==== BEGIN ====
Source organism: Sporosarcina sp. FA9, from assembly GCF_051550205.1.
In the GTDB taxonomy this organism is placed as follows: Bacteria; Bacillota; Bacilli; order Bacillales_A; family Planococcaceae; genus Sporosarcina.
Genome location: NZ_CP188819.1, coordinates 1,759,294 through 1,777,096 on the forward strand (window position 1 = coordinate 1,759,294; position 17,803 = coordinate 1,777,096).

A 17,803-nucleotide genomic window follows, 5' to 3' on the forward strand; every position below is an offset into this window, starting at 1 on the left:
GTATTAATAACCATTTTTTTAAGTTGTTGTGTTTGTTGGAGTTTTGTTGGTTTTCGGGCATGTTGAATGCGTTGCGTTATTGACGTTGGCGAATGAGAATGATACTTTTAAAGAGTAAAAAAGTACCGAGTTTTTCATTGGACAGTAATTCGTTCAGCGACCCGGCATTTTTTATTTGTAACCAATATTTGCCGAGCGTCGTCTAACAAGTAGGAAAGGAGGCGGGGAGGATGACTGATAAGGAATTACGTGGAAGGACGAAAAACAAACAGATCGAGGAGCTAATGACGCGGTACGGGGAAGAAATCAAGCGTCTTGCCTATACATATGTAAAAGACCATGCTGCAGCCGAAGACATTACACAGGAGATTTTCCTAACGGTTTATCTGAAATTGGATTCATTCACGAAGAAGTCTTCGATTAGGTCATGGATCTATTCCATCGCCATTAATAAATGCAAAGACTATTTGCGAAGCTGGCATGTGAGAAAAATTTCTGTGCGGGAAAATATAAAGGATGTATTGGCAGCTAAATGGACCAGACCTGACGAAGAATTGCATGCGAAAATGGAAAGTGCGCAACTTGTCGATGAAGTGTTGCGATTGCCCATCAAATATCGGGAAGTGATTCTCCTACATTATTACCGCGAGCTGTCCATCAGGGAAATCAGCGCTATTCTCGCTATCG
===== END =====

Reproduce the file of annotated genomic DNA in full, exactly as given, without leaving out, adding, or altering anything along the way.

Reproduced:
Source organism: Sporosarcina sp. FA9, from assembly GCF_051550205.1.
In the GTDB taxonomy this organism is placed as follows: Bacteria; Bacillota; Bacilli; order Bacillales_A; family Planococcaceae; genus Sporosarcina.
Genome location: NZ_CP188819.1, coordinates 1,759,294 through 1,777,096 on the forward strand (window position 1 = coordinate 1,759,294; position 17,803 = coordinate 1,777,096).

A 17,803-nucleotide genomic window follows, 5' to 3' on the forward strand; every position below is an offset into this window, starting at 1 on the left:
GTATTAATAACCATTTTTTTAAGTTGTTGTGTTTGTTGGAGTTTTGTTGGTTTTCGGGCATGTTGAATGCGTTGCGTTATTGACGTTGGCGAATGAGAATGATACTTTTAAAGAGTAAAAAAGTACCGAGTTTTTCATTGGACAGTAATTCGTTCAGCGACCCGGCATTTTTTATTTGTAACCAATATTTGCCGAGCGTCGTCTAACAAGTAGGAAAGGAGGCGGGGAGGATGACTGATAAGGAATTACGTGGAAGGACGAAAAACAAACAGATCGAGGAGCTAATGACGCGGTACGGGGAAGAAATCAAGCGTCTTGCCTATACATATGTAAAAGACCATGCTGCAGCCGAAGACATTACACAGGAGATTTTCCTAACGGTTTATCTGAAATTGGATTCATTCACGAAGAAGTCTTCGATTAGGTCATGGATCTATTCCATCGCCATTAATAAATGCAAAGACTATTTGCGAAGCTGGCATGTGAGAAAAATTTCTGTGCGGGAAAATATAAAGGATGTATTGGCAGCTAAATGGACCAGACCTGACGAAGAATTGCATGCGAAAATGGAAAGTGCGCAACTTGTCGATGAAGTGTTGCGATTGCCCATCAAATATCGGGAAGTGATTCTCCTACATTATTACCGCGAGCTGTCCATCAGGGAAATCAGCGCTATTCTCGCTATCG